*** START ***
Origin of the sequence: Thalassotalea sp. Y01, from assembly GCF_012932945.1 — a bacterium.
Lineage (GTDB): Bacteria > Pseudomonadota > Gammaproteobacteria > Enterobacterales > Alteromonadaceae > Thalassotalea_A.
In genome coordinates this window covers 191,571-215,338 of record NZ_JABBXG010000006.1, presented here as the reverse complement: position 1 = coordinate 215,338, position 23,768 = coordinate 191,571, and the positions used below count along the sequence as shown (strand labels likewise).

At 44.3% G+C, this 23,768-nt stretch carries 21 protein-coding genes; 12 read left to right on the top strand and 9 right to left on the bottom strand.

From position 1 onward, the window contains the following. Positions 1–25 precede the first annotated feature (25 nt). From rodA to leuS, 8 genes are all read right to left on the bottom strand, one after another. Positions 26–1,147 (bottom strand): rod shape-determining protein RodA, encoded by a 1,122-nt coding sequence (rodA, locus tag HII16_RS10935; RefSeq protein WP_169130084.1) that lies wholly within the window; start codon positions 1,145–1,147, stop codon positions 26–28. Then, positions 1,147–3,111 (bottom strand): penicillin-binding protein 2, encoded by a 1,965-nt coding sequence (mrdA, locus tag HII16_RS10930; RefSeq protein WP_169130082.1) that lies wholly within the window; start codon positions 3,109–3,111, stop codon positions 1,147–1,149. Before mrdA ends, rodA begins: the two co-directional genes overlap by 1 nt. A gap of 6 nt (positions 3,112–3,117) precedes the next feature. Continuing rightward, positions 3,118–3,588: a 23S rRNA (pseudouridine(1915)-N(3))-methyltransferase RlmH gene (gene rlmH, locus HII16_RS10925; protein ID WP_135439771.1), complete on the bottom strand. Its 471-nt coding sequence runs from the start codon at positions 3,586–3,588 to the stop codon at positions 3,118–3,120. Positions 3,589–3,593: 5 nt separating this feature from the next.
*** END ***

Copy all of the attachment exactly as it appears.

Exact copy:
Origin of the sequence: Thalassotalea sp. Y01, from assembly GCF_012932945.1 — a bacterium.
Lineage (GTDB): Bacteria > Pseudomonadota > Gammaproteobacteria > Enterobacterales > Alteromonadaceae > Thalassotalea_A.
In genome coordinates this window covers 191,571-215,338 of record NZ_JABBXG010000006.1, presented here as the reverse complement: position 1 = coordinate 215,338, position 23,768 = coordinate 191,571, and the positions used below count along the sequence as shown (strand labels likewise).

At 44.3% G+C, this 23,768-nt stretch carries 21 protein-coding genes; 12 read left to right on the top strand and 9 right to left on the bottom strand.

From position 1 onward, the window contains the following. Positions 1–25 precede the first annotated feature (25 nt). From rodA to leuS, 8 genes are all read right to left on the bottom strand, one after another. Positions 26–1,147 (bottom strand): rod shape-determining protein RodA, encoded by a 1,122-nt coding sequence (rodA, locus tag HII16_RS10935; RefSeq protein WP_169130084.1) that lies wholly within the window; start codon positions 1,145–1,147, stop codon positions 26–28. Then, positions 1,147–3,111 (bottom strand): penicillin-binding protein 2, encoded by a 1,965-nt coding sequence (mrdA, locus tag HII16_RS10930; RefSeq protein WP_169130082.1) that lies wholly within the window; start codon positions 3,109–3,111, stop codon positions 1,147–1,149. Before mrdA ends, rodA begins: the two co-directional genes overlap by 1 nt. A gap of 6 nt (positions 3,112–3,117) precedes the next feature. Continuing rightward, positions 3,118–3,588: a 23S rRNA (pseudouridine(1915)-N(3))-methyltransferase RlmH gene (gene rlmH, locus HII16_RS10925; protein ID WP_135439771.1), complete on the bottom strand. Its 471-nt coding sequence runs from the start codon at positions 3,586–3,588 to the stop codon at positions 3,118–3,120. Positions 3,589–3,593: 5 nt separating this feature from the next.